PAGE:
The segment has been getting in recent years a steady growth. According to ANP considering only the finished product, 2011 sales volume was 1.369 million m³ and 2012, 1.383 million m³ which shows an increase of only 1% in the period. And as the same agency expected a small increase in the coming years due to this strong environmental laws that cause many companies to stop marketing the lubricant per year and others end up increasing the values ​​of its products to meet all standards related to product.

            In recent years the National Petroleum Agency (ANP in Portuguese) engages with maximum focus on lubricants quality marketed in Brazil. There is currently a program of monitoring the quality of lubricants which has helped reduce the rate of nonconformities relating to product quality, in 2011 were about 20.7%, then it was reduced to 16.3% in 2012.

6.    MULTIPLE CASE STUDIES: SCENARIO ANALYSIS

            Company X is one of the largest producers of oil and grease lubricants in Brazil, operates throughout the country and exports to the following countries: Argentina, Bolivia, Uruguay and Paraguay. Its pillars are based on meeting total customer satisfaction, innovation and safety in all operations.

            The headquarters and production plant are located in Rio de Janeiro and currently has four distribution centers in Brazil: DC- Piracicaba, DC- Manaus, DC Suape and DC Macae, besides having 24 distributors throughout Brazil. The company is currently in second place in market share and growing through its bold growth plan and implementation of distribution centers.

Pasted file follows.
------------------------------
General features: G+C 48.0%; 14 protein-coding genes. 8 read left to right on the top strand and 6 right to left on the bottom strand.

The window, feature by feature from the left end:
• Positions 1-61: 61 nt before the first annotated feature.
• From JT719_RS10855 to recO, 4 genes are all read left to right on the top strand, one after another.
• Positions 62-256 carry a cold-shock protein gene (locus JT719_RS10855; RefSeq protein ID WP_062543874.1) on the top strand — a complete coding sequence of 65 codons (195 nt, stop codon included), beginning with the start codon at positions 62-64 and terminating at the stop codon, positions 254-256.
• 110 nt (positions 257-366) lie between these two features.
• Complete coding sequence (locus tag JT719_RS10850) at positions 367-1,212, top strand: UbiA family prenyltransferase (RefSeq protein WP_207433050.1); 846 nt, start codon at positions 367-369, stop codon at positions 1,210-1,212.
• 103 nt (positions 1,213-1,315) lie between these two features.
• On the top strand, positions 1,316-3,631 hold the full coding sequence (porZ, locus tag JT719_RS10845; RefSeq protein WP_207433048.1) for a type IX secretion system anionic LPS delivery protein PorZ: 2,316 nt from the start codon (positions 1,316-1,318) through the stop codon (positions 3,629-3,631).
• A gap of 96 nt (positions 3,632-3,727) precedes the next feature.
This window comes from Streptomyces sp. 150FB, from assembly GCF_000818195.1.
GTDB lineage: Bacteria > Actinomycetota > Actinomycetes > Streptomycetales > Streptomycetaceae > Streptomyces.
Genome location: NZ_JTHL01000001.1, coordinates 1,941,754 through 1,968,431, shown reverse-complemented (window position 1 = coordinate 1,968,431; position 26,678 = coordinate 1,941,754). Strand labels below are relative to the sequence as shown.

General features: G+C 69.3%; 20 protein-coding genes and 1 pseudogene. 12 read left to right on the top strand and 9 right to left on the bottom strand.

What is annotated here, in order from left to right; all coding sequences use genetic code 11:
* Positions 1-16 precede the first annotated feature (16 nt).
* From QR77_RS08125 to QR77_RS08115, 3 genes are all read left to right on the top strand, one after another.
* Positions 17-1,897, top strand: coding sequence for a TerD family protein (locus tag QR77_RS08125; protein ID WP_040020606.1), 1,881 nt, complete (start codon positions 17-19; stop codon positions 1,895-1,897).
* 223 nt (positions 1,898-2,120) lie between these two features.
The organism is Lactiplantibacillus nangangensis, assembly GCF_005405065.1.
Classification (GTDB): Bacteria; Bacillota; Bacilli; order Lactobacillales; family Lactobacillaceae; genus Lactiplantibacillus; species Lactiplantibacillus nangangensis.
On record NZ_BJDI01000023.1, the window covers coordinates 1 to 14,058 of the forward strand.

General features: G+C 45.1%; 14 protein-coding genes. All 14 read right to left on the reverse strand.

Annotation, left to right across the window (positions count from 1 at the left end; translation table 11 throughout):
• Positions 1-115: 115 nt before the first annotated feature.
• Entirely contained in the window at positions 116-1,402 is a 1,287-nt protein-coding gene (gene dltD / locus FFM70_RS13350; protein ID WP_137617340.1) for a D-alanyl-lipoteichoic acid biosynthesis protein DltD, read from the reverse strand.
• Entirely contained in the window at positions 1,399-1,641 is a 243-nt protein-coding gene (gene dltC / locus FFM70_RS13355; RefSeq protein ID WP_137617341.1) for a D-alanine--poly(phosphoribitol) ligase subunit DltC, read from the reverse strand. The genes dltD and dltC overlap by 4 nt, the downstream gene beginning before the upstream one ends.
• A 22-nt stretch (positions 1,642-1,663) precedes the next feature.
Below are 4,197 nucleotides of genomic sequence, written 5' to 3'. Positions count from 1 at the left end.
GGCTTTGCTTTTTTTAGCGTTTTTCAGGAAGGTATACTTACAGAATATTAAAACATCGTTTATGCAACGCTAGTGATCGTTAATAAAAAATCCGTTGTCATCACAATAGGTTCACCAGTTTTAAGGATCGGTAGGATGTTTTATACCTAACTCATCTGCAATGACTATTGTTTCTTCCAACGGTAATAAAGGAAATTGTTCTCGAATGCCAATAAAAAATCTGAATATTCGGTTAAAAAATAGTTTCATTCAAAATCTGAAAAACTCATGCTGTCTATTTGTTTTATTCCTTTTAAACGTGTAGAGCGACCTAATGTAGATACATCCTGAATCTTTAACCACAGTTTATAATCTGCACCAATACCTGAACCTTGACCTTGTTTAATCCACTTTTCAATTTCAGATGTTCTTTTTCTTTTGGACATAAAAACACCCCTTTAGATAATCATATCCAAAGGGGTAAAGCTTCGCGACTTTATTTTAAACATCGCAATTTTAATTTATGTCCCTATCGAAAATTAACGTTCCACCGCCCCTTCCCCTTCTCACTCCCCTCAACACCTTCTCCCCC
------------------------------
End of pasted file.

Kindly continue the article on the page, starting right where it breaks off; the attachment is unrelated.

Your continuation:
In 2008 a large Brazilian business group acquired control of the company, as well as the right to produce and market one of the most recognized brands of lubricating oils in the world. From this time the big company managers have become concerned and move to the company had the necessary conditions to be able to acquire more market share and competitive advantage over its competitors.

6.1.        Enterprise status in 2008

            In 2008, when the company became part of one big Brazilian conglomerate it was developed a planning team to propose a series of transformations in the company structure and processes. Thus, it would be possible to increase sales, reduce costs and, therefore, increase their participation in market share.

            By that time, the company occupied the 5th place in sales in its segment. It was realized that in order to achieve a larger share of this market it would be necessary restructuring of logistic model adopted by the company. Up to that moment the direct sales load distribution to distributors as well as to end customers was executed by the factory. This behavior should be modified, though.

            Associated with this intention of gaining competitive advantage over its competitors, it was applied survey and planning of the benefits achieved through DCs implementation.